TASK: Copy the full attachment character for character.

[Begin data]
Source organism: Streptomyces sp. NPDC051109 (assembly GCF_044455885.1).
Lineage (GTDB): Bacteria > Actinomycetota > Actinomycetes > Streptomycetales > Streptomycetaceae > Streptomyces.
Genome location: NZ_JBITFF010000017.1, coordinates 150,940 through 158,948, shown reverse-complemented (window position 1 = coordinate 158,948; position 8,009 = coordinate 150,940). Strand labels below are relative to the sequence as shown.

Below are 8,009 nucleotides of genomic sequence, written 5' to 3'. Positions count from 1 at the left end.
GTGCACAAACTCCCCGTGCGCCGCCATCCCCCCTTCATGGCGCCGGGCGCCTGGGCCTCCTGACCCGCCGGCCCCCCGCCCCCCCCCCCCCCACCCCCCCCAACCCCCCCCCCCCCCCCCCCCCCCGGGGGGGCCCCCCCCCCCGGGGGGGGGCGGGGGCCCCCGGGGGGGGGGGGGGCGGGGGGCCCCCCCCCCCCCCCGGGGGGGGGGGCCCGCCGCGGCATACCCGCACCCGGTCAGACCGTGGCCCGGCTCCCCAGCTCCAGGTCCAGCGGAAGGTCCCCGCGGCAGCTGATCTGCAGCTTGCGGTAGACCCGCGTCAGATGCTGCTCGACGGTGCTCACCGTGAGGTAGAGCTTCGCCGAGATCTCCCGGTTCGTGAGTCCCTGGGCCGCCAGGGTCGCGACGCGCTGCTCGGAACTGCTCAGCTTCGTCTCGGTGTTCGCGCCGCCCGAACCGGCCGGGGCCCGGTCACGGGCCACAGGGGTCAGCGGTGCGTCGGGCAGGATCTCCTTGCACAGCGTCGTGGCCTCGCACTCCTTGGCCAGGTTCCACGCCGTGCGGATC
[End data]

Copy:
Source organism: Streptomyces sp. NPDC051109 (assembly GCF_044455885.1).
Lineage (GTDB): Bacteria > Actinomycetota > Actinomycetes > Streptomycetales > Streptomycetaceae > Streptomyces.
Genome location: NZ_JBITFF010000017.1, coordinates 150,940 through 158,948, shown reverse-complemented (window position 1 = coordinate 158,948; position 8,009 = coordinate 150,940). Strand labels below are relative to the sequence as shown.

Below are 8,009 nucleotides of genomic sequence, written 5' to 3'. Positions count from 1 at the left end.
GTGCACAAACTCCCCGTGCGCCGCCATCCCCCCTTCATGGCGCCGGGCGCCTGGGCCTCCTGACCCGCCGGCCCCCCGCCCCCCCCCCCCCCACCCCCCCCAACCCCCCCCCCCCCCCCCCCCCCCGGGGGGGCCCCCCCCCCCGGGGGGGGGCGGGGGCCCCCGGGGGGGGGGGGGGCGGGGGGCCCCCCCCCCCCCCCGGGGGGGGGGGCCCGCCGCGGCATACCCGCACCCGGTCAGACCGTGGCCCGGCTCCCCAGCTCCAGGTCCAGCGGAAGGTCCCCGCGGCAGCTGATCTGCAGCTTGCGGTAGACCCGCGTCAGATGCTGCTCGACGGTGCTCACCGTGAGGTAGAGCTTCGCCGAGATCTCCCGGTTCGTGAGTCCCTGGGCCGCCAGGGTCGCGACGCGCTGCTCGGAACTGCTCAGCTTCGTCTCGGTGTTCGCGCCGCCCGAACCGGCCGGGGCCCGGTCACGGGCCACAGGGGTCAGCGGTGCGTCGGGCAGGATCTCCTTGCACAGCGTCGTGGCCTCGCACTCCTTGGCCAGGTTCCACGCCGTGCGGATC